July 13, 2013

Crocheted Sunflower Coasters

A new pattern!

As I mentioned in my last post, it's been a long time since I posted something in the craft realm.  But I am back in the game with these little crocheted coasters.


For my final clinical of nursing school I'm paired up with an RN who I work with full time.  Fortunately for me, I was very well matched with my preceptor Lisa.  I didn't know it was possible, but I think she might dance in even more than I do.  Before I met her, my friend Beth described her as "smart and sassy" which is accurate but a definite understatement.  She keeps me laughing and dancing throughout our late evening shifts- even on weekends and holidays.  For someone I spend over 40 hours a week with, consistently ask foolish questions, and have to pester for help regularly she is unendingly patient and understanding, which is greatly appreciated on my end.  

So not only do I owe her a thank you present just for that, but she's also moving!  So this merits some extra crafting.  I've been long at work on another gift for her that's a little more sentimental, but I thought I'd add something that's both practical and a little funny. Considering she's allergic to sunflowers, I thought this just might fit the bill.  Plus it makes a cute little housewarming gift for her new place.





You'll Need:

2 colors of cotton yarn
size D/3/ 3.25mm crochet hook

The hook could be a little bigger, and the yarn can obviously be anything you want.  I recommend using cotton yarn because I find it more absorptive and less prone to stray fuzzies.  That means it will look neater and actually soak up that condensation instead on just getting wet on top.  

I used the brand Sugar 'n Cream, which is available at Michaels and is usually on sale for 4 small skeins for $5.   I've used it for some washcloths already and really like how it holds up, even afer a few trips through the washer and dryer.  Just watch out that they have some that are scented, so you don't get home to find out it has a funky vanilla aroma.

This project also uses very little yarn.  Those balls above are what was left after making these coasters from a full skein.


First, make your brown circles.  They're a little more hexagon than circle, but let's not be fussy here.

Make a magic loop with six stitches.  Use a slipstitch to finish loop. Use a marker to denote end of round of that makes it easier.  I also tie the tail to my working strand at this point to secure it tightly, and weave the tail in when I'm finished.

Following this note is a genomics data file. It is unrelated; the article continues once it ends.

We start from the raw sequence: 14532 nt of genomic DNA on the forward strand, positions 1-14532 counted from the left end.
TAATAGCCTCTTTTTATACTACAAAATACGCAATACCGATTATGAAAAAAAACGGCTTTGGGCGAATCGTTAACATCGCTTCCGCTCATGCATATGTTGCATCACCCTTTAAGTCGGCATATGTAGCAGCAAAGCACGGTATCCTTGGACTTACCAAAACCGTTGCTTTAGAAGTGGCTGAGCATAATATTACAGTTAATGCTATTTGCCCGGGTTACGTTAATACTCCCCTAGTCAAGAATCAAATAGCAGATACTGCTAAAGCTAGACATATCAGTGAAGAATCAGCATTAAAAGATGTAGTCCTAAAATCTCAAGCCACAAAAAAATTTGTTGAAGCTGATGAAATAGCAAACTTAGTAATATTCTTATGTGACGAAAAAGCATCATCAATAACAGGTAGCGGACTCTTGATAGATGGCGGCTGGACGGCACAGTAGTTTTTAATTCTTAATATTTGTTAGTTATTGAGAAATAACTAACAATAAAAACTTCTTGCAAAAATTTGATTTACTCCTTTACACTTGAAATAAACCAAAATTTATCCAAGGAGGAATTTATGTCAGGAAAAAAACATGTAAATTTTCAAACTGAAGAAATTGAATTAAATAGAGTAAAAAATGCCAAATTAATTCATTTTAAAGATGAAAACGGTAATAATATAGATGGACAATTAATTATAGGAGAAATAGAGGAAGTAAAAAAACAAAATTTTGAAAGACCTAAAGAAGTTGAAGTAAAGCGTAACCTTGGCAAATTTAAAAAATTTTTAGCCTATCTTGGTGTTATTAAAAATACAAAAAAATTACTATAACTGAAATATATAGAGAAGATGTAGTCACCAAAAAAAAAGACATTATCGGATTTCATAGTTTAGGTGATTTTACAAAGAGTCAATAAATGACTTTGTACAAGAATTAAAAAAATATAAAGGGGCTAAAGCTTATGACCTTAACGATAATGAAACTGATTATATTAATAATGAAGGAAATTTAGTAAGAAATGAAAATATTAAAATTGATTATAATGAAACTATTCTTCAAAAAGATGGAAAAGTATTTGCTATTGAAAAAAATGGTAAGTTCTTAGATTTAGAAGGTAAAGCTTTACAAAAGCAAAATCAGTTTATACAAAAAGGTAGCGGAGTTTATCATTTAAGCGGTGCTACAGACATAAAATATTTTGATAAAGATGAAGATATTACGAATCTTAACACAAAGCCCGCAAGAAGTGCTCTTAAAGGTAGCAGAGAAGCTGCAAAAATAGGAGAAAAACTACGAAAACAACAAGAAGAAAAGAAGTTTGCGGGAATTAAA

Round 1:  single crochet (sc) twice in each stitch (12)

At the start of each round, slip stitch into the first stitch.  Think of this as your first sc in the pattern.

Round 2:  sc 1, 2 sc in one. repeat  (18)
Round 3:  sc 2, 2 sc in one (24)
Round 4: sc 3, 2 sc in one (30)

At this point, you can continue increasing the number of single crochets before the 2sc with each round (i.e sc 4, 2sc in one for the next round) until it's the size you like.  For my sunflowers I did one each with 3sc, 4sc, 5sc, and 6sc.  Larger coasters work well as turrets or hotplates for side dishes or a bowl of soup.

When you finish your last round, sc one, slip stitch into the next stitch, chain 2, cut your yarn, and pull the tail through.  You can then weave the ends.

 finished centers

for scale: leftmost was 3sc-2scin1, rightmost is 6sc-2scin1


And now for the petals!


Slip stitch to join up your new color.  For the first round, chain three then slip stitch into the third stitch (there are two stitches in between each slip stitch) around the circle, ending with a slip stitch into your first.






You're ready to start the very last row!

In each loop: double crochet twice, chain one, double crochet twice, and slip knot into your slip knot from the last round.



When you do you last knot, tie off and weave in.  I chained twice, cut the yarn, and pulled the yarn through.  I then tucked in through stitches on the backside.



You're all done!





for scale from top: 6sc, 4sc, 3sc, and 5sc per side




Time to put them to good use!





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